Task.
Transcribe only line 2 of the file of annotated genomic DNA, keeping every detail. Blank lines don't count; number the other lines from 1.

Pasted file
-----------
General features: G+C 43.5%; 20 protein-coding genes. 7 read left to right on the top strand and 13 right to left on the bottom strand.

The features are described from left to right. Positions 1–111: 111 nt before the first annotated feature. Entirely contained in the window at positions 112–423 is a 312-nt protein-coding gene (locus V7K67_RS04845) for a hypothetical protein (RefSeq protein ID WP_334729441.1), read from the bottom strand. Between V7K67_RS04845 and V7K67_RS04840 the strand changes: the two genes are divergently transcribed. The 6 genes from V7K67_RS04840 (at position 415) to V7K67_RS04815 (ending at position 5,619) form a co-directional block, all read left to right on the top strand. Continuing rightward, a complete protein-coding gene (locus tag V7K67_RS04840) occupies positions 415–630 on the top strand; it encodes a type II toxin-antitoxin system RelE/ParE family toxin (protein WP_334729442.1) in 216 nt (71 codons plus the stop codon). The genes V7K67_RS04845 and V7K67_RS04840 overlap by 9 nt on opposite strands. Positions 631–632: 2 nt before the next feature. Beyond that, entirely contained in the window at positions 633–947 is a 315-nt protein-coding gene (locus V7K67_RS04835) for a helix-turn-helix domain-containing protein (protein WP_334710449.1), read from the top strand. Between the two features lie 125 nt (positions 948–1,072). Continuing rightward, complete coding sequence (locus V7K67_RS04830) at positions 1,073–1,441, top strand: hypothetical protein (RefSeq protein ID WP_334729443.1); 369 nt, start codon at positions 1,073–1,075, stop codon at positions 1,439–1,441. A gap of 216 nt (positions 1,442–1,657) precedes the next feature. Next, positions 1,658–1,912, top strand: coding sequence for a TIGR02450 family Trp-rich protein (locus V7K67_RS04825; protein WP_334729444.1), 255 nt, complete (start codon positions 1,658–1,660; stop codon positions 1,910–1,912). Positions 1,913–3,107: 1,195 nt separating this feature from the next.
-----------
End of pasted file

The features are described from left to right. Positions 1–111: 111 nt before the first annotated feature. Entirely contained in the window at positions 112–423 is a 312-nt protein-coding gene (locus V7K67_RS04845) for a hypothetical protein (RefSeq protein ID WP_334729441.1), read from the bottom strand. Between V7K67_RS04845 and V7K67_RS04840 the strand changes: the two genes are divergently transcribed. The 6 genes from V7K67_RS04840 (at position 415) to V7K67_RS04815 (ending at position 5,619) form a co-directional block, all read left to right on the top strand. Continuing rightward, a complete protein-coding gene (locus tag V7K67_RS04840) occupies positions 415–630 on the top strand; it encodes a type II toxin-antitoxin system RelE/ParE family toxin (protein WP_334729442.1) in 216 nt (71 codons plus the stop codon). The genes V7K67_RS04845 and V7K67_RS04840 overlap by 9 nt on opposite strands. Positions 631–632: 2 nt before the next feature. Beyond that, entirely contained in the window at positions 633–947 is a 315-nt protein-coding gene (locus V7K67_RS04835) for a helix-turn-helix domain-containing protein (protein WP_334710449.1), read from the top strand. Between the two features lie 125 nt (positions 948–1,072). Continuing rightward, complete coding sequence (locus V7K67_RS04830) at positions 1,073–1,441, top strand: hypothetical protein (RefSeq protein ID WP_334729443.1); 369 nt, start codon at positions 1,073–1,075, stop codon at positions 1,439–1,441. A gap of 216 nt (positions 1,442–1,657) precedes the next feature. Next, positions 1,658–1,912, top strand: coding sequence for a TIGR02450 family Trp-rich protein (locus V7K67_RS04825; protein WP_334729444.1), 255 nt, complete (start codon positions 1,658–1,660; stop codon positions 1,910–1,912). Positions 1,913–3,107: 1,195 nt separating this feature from the next.